Each day X has been away there’s been no water after breakfast. The first day the jolly new filter thing had come adrift; that was easy, I took out the filter and put the two bits together, deciding I’d rather have brown water than no water. The next day they were adrift again but ominously no water was coming out of the pipe, which means the holding tank is empty. I struggled up to the jolly tank – it was very frosty and very wet, but the tank and pipes were all in place. Only the thought of no hot bath kept me going after that. The neighbour had told me his rams were well behaved but I kept a wary eye out for them and took a big stick, so on to the bucket. I found a piece of rope tied across the creek and I presumed it was for holding whilst investigating the bucket, so I hoped for the best and did that, and found under the chicken wire and many leaves a branch had got in and blocked up the opening out, so I felt very triumphant about that but realise that I’m not so sure I like Heath Robinson contraptions as I thought I did! This morning the filter was disconnected again so I joined it up once more, but tonight something very odd is happening, it was full but didn’t appear to be moving so I rashly unscrewed one end and the full blast of water shot over me. X is due home tomorrow so I think I’ll leave any further efforts to him; I just hope I get a hot bath tonight.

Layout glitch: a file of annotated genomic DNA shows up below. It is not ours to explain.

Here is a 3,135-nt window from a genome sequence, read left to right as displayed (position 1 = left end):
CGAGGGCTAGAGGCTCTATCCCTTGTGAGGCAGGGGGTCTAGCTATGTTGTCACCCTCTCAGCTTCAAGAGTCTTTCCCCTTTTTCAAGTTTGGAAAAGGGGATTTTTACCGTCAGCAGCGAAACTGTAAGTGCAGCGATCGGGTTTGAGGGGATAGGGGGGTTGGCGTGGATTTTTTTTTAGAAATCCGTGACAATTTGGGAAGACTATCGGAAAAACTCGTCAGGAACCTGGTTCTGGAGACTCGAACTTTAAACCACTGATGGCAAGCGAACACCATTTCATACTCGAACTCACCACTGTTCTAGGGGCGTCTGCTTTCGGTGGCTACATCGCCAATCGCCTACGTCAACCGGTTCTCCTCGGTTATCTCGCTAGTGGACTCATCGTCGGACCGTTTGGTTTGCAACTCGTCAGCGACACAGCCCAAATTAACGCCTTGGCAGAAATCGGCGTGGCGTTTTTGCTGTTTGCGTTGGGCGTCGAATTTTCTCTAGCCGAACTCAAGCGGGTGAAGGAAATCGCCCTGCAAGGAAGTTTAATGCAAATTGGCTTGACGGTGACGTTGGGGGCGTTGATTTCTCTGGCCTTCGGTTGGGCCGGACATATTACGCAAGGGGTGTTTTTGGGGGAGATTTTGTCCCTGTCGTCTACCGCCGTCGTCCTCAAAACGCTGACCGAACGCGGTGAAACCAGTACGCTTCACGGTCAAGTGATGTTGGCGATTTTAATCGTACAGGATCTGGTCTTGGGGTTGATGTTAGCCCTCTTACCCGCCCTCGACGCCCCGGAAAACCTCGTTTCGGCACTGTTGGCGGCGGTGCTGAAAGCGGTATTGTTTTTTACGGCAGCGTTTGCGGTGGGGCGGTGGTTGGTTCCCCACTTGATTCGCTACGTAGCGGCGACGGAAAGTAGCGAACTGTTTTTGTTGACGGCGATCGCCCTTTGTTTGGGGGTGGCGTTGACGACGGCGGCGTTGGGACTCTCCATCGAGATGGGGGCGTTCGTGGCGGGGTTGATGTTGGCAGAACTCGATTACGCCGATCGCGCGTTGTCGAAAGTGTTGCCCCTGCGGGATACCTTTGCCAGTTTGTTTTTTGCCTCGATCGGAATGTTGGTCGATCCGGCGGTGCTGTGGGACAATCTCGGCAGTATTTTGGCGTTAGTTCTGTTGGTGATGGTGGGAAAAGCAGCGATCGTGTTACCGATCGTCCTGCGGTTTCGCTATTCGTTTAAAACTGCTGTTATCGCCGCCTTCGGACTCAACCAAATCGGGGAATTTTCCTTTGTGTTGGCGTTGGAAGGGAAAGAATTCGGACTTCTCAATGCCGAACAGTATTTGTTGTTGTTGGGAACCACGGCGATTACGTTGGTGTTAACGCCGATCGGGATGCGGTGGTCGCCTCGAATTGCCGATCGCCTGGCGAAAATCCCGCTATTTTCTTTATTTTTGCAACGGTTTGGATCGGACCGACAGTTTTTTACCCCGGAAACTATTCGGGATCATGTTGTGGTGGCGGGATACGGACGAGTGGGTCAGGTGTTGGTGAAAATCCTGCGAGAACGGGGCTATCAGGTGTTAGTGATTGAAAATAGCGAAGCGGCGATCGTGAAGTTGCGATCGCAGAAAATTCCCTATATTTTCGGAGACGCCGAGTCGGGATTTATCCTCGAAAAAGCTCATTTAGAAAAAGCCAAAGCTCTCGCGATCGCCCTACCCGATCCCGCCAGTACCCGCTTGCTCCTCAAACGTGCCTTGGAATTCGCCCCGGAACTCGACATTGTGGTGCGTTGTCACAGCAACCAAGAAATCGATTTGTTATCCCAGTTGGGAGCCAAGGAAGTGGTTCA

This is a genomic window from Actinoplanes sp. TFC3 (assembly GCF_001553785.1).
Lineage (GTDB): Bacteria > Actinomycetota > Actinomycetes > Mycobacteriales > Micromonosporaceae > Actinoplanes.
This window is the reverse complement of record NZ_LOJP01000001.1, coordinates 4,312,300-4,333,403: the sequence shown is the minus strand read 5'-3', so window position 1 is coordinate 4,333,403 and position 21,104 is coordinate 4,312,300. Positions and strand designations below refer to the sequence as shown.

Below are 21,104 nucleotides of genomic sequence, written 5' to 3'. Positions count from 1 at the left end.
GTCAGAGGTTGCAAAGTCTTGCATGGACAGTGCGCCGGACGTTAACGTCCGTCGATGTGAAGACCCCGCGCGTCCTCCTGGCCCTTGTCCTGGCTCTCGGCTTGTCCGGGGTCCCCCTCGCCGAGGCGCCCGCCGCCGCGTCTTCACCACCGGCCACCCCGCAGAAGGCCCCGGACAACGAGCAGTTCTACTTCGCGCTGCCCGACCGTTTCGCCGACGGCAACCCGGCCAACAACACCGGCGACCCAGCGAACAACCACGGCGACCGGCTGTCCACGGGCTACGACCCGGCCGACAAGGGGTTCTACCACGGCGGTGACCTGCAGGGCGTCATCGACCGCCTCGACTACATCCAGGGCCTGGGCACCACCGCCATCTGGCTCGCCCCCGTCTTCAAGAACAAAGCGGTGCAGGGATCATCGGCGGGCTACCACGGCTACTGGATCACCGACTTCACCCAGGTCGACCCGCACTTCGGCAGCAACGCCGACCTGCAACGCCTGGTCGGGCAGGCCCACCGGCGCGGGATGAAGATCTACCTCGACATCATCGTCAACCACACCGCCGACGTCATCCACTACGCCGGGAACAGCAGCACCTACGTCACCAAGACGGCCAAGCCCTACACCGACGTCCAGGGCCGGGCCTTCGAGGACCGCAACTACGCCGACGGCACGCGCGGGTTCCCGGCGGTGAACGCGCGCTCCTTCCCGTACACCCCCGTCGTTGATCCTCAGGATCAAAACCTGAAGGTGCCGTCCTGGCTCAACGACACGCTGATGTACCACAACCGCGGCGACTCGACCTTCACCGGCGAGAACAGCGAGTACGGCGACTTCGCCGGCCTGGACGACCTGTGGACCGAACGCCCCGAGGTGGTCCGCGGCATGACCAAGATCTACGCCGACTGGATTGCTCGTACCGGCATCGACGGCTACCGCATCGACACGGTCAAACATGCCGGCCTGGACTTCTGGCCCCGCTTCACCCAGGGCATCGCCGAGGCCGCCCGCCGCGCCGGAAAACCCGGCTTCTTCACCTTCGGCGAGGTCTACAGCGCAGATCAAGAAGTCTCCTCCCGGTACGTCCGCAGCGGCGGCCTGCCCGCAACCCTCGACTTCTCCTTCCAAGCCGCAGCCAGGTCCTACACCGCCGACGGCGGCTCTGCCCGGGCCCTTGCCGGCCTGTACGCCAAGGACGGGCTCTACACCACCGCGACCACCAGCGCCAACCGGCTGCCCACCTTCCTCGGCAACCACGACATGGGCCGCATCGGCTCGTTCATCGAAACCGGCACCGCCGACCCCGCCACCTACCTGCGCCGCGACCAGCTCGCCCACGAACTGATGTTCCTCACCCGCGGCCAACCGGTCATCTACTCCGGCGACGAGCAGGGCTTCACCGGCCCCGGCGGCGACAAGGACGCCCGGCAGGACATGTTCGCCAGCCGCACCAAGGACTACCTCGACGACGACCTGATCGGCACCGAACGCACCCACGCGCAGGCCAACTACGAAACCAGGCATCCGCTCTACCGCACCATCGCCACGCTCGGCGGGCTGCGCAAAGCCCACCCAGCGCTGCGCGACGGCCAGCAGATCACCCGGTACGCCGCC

X thinks her dahlias are smaller this year than last and that the answer is sheep manure. There were two possibilities – to try and rake it up from the fields, or to dig it out from underneath the neighbour’s woolshed. We chose the latter, but it was a pretty unsavoury job. Little headroom, long whiskers of cobwebs plus, hanging from the slatted floor above, and a good deal of it well trodden down where the sheep had been put in to keep them dry if it threatened rain before shearing. We contracted with the manager to pay him $10 for a trailer full – but called it a day a $5 worth! It looks a most miserable little heap now we have it sitting in the field waiting to be distributed. Never mind, next year I hope to have a nice pile of chick manure mixed with sawdust

 

We have built a new chicken coop and run. Our hens are laying six eggs a day, and very soon we’re getting a whole bunch of baby chicks, which may start laying in the autumn, or next spring for sure. This is the first year we have made it with our chickens, the ones we had the last two years never did anything much. Nothing is nicer than getting eggs out of the nesting box – especially when you see how incredibly expensive they are in the stores!

Crime/sympathy

I am sorry to hear about the very distressing events so close to you. Somehow things like that only ever seem to happen ‘somewhere else’, and if it does happen near you, it comes as a great shock. It makes one feel very vulnerable.